How does one sum up this movie?  Could have been excellent but fails to deliver because of the supporting cast.   Was hoping for far more for my 60th movie in this series.


Viewing Date
Saturday, 17th October 2015


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Galaxy Quest (1999)

This is one of those movies that creeps up on you over the years.  While not an instant hit at the box office on its arrival, it has attained cult status as we learn to appreciate some of the in-jokes and references to the science fiction convention sub culture.

The basic premise of the story is simple; you have a bunch of TV stars who are still trading on their successful TV series that aired many years previous.  They drag themselves, be grudgingly, to the various conventions to meet the fans.   Naturally this is a complete parody on the Star Trek franchise, which is what makes it even more fun.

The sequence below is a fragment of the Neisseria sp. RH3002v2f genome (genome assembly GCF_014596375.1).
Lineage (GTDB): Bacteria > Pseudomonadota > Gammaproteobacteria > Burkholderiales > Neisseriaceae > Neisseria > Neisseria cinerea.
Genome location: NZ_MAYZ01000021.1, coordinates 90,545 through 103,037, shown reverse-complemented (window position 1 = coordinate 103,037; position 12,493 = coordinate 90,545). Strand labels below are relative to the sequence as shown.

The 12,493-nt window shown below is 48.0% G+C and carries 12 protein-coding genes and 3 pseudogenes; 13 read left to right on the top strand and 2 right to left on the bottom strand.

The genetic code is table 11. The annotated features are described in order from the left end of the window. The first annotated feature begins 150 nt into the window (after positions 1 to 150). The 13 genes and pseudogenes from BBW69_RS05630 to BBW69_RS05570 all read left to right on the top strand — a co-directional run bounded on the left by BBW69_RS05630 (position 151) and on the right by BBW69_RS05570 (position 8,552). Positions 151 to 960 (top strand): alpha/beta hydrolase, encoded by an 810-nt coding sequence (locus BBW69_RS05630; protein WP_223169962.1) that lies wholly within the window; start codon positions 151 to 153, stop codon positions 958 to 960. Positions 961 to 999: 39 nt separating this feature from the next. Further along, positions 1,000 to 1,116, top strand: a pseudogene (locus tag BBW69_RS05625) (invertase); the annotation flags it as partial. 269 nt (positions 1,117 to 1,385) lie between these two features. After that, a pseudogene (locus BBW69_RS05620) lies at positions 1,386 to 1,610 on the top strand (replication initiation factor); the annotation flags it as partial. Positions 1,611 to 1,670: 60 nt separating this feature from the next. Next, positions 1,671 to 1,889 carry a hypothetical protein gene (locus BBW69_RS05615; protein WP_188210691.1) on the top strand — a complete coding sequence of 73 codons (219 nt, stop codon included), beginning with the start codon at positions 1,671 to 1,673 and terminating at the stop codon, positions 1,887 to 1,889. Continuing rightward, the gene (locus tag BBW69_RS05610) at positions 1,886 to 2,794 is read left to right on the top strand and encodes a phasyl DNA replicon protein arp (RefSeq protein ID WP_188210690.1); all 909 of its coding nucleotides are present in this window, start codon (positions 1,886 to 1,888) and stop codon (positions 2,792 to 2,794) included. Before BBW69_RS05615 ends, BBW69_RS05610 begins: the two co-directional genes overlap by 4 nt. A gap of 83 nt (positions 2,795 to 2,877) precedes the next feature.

At one particularly convention, they meet a real group of aliens, who mistakenly believe the TV show was real.  So with a wonderful series of classic mistaken identity, they both work together; with one group thinking they have the real space heroes coming to help them and the other group thinking they are part of another special fan convention albeit with serious special effects.

Tim Allen plays the Captain of the outfit, with 

Sigourney Weaver providing the female lead, with 

Alan Rickman and 

Tony Shalhoub rounding out the core crew.  Then we have the hilarious character from

Sam Rockwell who is really grasping at straws as he once appeared in an episode that when he got beamed down to a planet he was killed off. 

Anyone that has followed Star Trek or any other science fiction TV series will be very familiar with the setups and scenes.   This is not a parody but a good old fashioned comedy with a wonderful inherited back story.

This movie falls into that wonderful “oh well since i am here” category.  You know the type, you never put it on specifically but if you find it on TV already started, you will happily sit down and give it your full attention.   Time never wasted.


Viewing Date
Sunday, 4th October 2015